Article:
What is sales Where is sales How are sales

July 20, 2009
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E-mailed question from a reader: “Do you feel there’s a danger that ‘sales’ gets walled into one department of the organization? Do you believe that the sales philosophy needs to permeate the whole company and that there should an element of every employee in the company doing a ‘sales’ job of one kind or another? If so, do leaders and managers need to focus on developing this more?”

Reality: Every single person in every single company is either in sales or affects sales. Every single person in every single company is either in service or affects service.

There’s an old business adage that goes: “Everyone is in sales.”

The reality is that only salespeople believe this. Even customer service people who touch customers daily and spend hours with them in what might be considered a gateway to the next sale don’t think of themselves as in sales, or don’t think of themselves as salespeople.

Key point of understanding: Your customers are judging every aspect of every transaction and rating everything from friendliness of people to ease of doing business, quality of product and service after the sale.

They’re judging how easy it is to access someone on the phone. They’re judging how the package arrived. They’re judging what the instruction book is like. And they’re certainly judging service, should they need it.

The dilemma is that leadership fails to communicate and teach the importance of customers’ interactions and perceptions as they relate to the success of the company. The reason everyone in the company doesn’t perceive or realize that they’re in sales is that no one has told them and no one has taught them.

The CEO, executives and top management in big and small companies need to be able to sell every day.

The chief executive officer is also the chief sales officer. He or she is responsible for the success of the company, and the success of the company is based on selling quality goods and making a profit. The closer the CEO is to the everyday selling process, the more successful the company will become.

There has to be a partnership between the sales team, the management team and the executive team. Leadership must create the products or the services and the messages. But the messages have to be transferable and perceived by the customer to be favorable.

Management’s job is to convey leadership’s message in a compelling and inspiring way — not just in meetings, but also by example. And finally, salespeople must convert these messages and their training into sales.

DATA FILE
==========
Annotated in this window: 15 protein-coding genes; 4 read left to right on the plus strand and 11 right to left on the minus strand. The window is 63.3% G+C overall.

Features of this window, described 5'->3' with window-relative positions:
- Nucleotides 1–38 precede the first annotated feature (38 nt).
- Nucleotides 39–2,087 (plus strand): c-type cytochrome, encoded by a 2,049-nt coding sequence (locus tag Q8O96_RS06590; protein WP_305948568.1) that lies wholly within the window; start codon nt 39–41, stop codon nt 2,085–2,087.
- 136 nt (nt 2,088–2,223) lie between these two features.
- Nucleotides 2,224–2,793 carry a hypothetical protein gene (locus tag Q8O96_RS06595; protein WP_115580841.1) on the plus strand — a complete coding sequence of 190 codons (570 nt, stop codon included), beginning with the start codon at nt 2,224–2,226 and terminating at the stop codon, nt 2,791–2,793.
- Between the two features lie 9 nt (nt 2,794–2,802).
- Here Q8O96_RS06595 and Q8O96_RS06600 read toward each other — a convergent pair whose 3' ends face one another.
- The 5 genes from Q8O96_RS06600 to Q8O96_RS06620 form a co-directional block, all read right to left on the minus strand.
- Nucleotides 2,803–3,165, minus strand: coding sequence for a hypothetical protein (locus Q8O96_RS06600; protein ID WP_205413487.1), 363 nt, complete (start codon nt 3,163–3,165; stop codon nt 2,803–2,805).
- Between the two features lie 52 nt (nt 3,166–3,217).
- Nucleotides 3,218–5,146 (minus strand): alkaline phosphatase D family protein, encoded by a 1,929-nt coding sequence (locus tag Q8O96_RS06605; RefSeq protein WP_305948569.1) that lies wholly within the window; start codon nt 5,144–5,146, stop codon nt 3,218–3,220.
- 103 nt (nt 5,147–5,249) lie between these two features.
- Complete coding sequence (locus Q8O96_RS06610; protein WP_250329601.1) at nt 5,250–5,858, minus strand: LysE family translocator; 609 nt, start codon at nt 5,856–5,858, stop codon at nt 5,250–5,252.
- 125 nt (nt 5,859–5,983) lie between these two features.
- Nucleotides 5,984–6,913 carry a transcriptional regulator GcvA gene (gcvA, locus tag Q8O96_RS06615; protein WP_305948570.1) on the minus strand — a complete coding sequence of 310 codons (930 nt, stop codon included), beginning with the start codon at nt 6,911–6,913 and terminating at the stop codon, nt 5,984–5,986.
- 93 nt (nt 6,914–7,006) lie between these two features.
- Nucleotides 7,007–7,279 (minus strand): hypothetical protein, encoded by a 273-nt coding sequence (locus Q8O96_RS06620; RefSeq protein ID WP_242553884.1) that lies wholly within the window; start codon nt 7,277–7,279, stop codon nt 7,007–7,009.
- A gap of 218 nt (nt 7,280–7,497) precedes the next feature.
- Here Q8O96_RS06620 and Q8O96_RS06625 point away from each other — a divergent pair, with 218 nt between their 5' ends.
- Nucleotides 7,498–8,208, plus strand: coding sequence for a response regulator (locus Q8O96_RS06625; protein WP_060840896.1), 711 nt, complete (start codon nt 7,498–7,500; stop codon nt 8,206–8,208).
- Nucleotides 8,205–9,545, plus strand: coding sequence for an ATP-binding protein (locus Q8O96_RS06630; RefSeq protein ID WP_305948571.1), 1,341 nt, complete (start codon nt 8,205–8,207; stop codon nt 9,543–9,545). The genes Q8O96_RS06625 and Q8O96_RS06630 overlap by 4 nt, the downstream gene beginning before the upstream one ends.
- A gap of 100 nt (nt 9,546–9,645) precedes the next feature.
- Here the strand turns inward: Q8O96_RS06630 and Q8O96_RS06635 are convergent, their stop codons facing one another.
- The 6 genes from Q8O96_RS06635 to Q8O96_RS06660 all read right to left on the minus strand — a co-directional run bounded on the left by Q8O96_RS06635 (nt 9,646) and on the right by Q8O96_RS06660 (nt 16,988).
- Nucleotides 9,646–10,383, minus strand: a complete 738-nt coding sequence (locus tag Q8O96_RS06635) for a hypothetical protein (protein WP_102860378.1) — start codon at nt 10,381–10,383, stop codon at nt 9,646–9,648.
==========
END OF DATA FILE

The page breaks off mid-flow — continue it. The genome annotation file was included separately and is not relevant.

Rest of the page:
My belief is that the company should provide the salesperson with every training tool they need, combined with encouragement, to succeed.

For the past 10 years, we have enjoyed the biggest boom-time economy in the history of mankind. During that time, many businesses took their customers for granted while they reaped profits.

Many companies were not very prudent about how they conducted their business, and when the economy turned, they were ill-prepared to meet the change. They had every excuse in the world why things were wrong, but no solid reason or idea or game plan to make them better.

Here are a few “teach tips” to get your team to the next level:

Teach everyone that attitude is the foundation of success, both personal and business.

Teach everyone the importance of friendliness.

Teach everyone that speed of response is not an option.

Teach everyone how to respond to customer complaints.

Teach everyone that service is as important as sales.

Teach everyone to ask for more business.

Teach everyone to suggest more.

Teach everyone to thank the customer for their business.

The key word is “teach” because, while these are courses that no one ever learned in school, they are vital to your success — especially in these times.

These elements may seem fundamental — almost rudimentary — to anyone’s job function. But more business is lost to apathy, rudeness, slow response, poor attitude and lack of friendliness than is lost to low price — times a thousand.

Challenge: If you tell your people everyone is in sales, why don’t you follow through and help them sell?

Thought: If everyone in the company is in sales, why are only salespeople invited to sales meetings?

Reality: You are overlooking huge sales opportunities at a time when sales are harder to come by, and every sale counts.

Free Git-Bit: If you would like an additional thought for sales success in these times, go to www.gitomer.com, and enter the word EVERYONE in the GitBit box. Jeffrey Gitomer can be reached at (704) 333-1112 or e-mail salesman@gitomer.com

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